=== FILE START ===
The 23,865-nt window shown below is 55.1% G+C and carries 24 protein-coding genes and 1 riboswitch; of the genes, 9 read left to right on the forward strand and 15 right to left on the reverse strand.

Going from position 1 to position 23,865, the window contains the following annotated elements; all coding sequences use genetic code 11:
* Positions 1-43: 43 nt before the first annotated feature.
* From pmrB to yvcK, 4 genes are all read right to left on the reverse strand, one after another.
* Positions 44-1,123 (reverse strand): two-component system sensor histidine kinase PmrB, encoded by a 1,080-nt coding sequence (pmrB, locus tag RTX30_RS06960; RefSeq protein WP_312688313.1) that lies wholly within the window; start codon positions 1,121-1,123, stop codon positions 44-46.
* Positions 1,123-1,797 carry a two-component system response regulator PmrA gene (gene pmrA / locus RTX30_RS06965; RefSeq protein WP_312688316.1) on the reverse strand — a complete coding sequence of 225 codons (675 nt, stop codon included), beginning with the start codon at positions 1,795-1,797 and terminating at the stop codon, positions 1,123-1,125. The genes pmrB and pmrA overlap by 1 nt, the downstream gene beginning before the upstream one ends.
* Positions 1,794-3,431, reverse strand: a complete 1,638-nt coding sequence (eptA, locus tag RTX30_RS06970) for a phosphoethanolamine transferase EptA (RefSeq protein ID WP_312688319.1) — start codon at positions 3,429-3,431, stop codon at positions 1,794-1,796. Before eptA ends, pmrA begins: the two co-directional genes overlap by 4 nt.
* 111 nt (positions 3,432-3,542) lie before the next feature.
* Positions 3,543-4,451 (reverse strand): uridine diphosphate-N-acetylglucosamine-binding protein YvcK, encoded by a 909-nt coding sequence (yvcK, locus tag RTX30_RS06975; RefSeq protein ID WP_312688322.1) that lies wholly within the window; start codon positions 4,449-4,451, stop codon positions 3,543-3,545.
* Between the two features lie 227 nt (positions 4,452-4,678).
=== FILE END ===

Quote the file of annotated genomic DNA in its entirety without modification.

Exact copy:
The 23,865-nt window shown below is 55.1% G+C and carries 24 protein-coding genes and 1 riboswitch; of the genes, 9 read left to right on the forward strand and 15 right to left on the reverse strand.

Going from position 1 to position 23,865, the window contains the following annotated elements; all coding sequences use genetic code 11:
* Positions 1-43: 43 nt before the first annotated feature.
* From pmrB to yvcK, 4 genes are all read right to left on the reverse strand, one after another.
* Positions 44-1,123 (reverse strand): two-component system sensor histidine kinase PmrB, encoded by a 1,080-nt coding sequence (pmrB, locus tag RTX30_RS06960; RefSeq protein WP_312688313.1) that lies wholly within the window; start codon positions 1,121-1,123, stop codon positions 44-46.
* Positions 1,123-1,797 carry a two-component system response regulator PmrA gene (gene pmrA / locus RTX30_RS06965; RefSeq protein WP_312688316.1) on the reverse strand — a complete coding sequence of 225 codons (675 nt, stop codon included), beginning with the start codon at positions 1,795-1,797 and terminating at the stop codon, positions 1,123-1,125. The genes pmrB and pmrA overlap by 1 nt, the downstream gene beginning before the upstream one ends.
* Positions 1,794-3,431, reverse strand: a complete 1,638-nt coding sequence (eptA, locus tag RTX30_RS06970) for a phosphoethanolamine transferase EptA (RefSeq protein ID WP_312688319.1) — start codon at positions 3,429-3,431, stop codon at positions 1,794-1,796. Before eptA ends, pmrA begins: the two co-directional genes overlap by 4 nt.
* 111 nt (positions 3,432-3,542) lie before the next feature.
* Positions 3,543-4,451 (reverse strand): uridine diphosphate-N-acetylglucosamine-binding protein YvcK, encoded by a 909-nt coding sequence (yvcK, locus tag RTX30_RS06975; RefSeq protein ID WP_312688322.1) that lies wholly within the window; start codon positions 4,449-4,451, stop codon positions 3,543-3,545.
* Between the two features lie 227 nt (positions 4,452-4,678).